Work Out a Plan With Your Doctor’s Office

Many doctor’s offices will allow you to set up a payment plan to cover your bill. This is especially true if it is for a very expensive procedure. Many of these plans do not accumulate interest. If your doctor’s office or hospital has this plan available, this is likely the best way to cover your bill. Use the money you saved in an emergency fund to pay down the bill. If your doctor does not offer payment plans, then Care Credit, or another medical credit card may be the next best option.

Plan Out How Much You’ll Pay Each Month

If a medical credit card is the best available option, it’s important to plan out how you will pay down the debt. While most card manufacturers have an established minimum payment, paying only the minimum amount often is not enough to avoid paying interest. Make sure you first know the length of the promotional period. Then, you can plan out how much to pay each month to cover the amount in full.

Generally speaking, it’s wise to plan to have the card paid off in advance of the promotional period. This way, you have room in case of a financial setback or other issues that get in the way of your payment ability. Because the amount of interest you have to pay can be very significant if you miss the promotional period. It’s vital to make sure you stay on track.

Set Up a Monthly Bank Draft

You can make monthly payments individually. Automatic bank drafts are a good choice in case you forget about a payment. You can adjust how much you want to pay each month. This way, you won’t have to worry about remembering to make on-time payments. You also can change the monthly amount you pay in case your financial situation changes.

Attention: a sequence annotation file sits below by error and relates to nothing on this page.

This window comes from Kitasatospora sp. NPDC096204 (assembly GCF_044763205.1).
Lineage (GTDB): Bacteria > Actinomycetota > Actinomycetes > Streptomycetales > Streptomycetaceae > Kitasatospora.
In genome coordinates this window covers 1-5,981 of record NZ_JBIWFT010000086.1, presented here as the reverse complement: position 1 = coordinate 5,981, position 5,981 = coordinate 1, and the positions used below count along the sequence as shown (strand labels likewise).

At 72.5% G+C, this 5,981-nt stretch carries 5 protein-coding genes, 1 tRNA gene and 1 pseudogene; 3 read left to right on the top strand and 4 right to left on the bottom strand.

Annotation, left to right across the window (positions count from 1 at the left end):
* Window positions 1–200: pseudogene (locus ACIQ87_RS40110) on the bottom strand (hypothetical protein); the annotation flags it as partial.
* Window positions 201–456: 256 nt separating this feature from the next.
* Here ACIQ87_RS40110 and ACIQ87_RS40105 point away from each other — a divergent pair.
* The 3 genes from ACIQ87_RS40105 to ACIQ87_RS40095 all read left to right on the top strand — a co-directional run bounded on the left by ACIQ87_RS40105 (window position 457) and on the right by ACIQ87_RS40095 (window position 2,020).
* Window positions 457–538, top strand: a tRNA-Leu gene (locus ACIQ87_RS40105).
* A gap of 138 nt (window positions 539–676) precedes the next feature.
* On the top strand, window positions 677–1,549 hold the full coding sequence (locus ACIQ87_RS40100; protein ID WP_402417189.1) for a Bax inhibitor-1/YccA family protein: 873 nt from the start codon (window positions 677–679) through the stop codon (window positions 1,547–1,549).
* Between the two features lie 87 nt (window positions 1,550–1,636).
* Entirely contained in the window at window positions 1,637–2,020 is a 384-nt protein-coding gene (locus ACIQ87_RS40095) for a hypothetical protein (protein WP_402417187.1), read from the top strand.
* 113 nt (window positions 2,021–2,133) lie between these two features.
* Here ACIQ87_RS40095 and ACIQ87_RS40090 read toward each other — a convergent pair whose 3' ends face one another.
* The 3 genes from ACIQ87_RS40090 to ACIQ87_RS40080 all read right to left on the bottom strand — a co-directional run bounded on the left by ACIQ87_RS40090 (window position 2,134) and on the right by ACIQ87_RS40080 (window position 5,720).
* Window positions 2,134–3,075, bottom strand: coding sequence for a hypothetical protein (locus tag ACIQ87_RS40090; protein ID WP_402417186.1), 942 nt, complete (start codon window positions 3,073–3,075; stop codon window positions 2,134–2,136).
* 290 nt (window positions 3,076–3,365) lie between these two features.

In short, medical credit cards can be extremely valuable if you find yourself with an unexpected medical bill. By staying vigilant and making sure you don’t get stuck paying back interest, you can reap the benefits of the cards while experiencing few downsides. Plan, pay off the card in advance of the deadline. You then won’t have to be concerned with paying massive amounts of interest.

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Emergency Funds – How do You Start an Emergency Fund?

Emergency Funds Why are They Needed?

Emergency Funds – Think back to the last time you needed more cash than you had. How did that feel? Were you a little (or a lot) panicked? How do You Start an Emergency Fund?

According to Business Insider, most of us have the same two big money fears: that we spend too much and save too little. Most people also say they know they should be doing exactly the opposite. However, it can feel impossible to switch the pattern around.

The modern Western mentality also struggles with impatience. A little is too little, and only a lot right now is good enough. This mentality is the big enemy of the effort to save. In this article, we will address the why, how and how much of starting your emergency fund.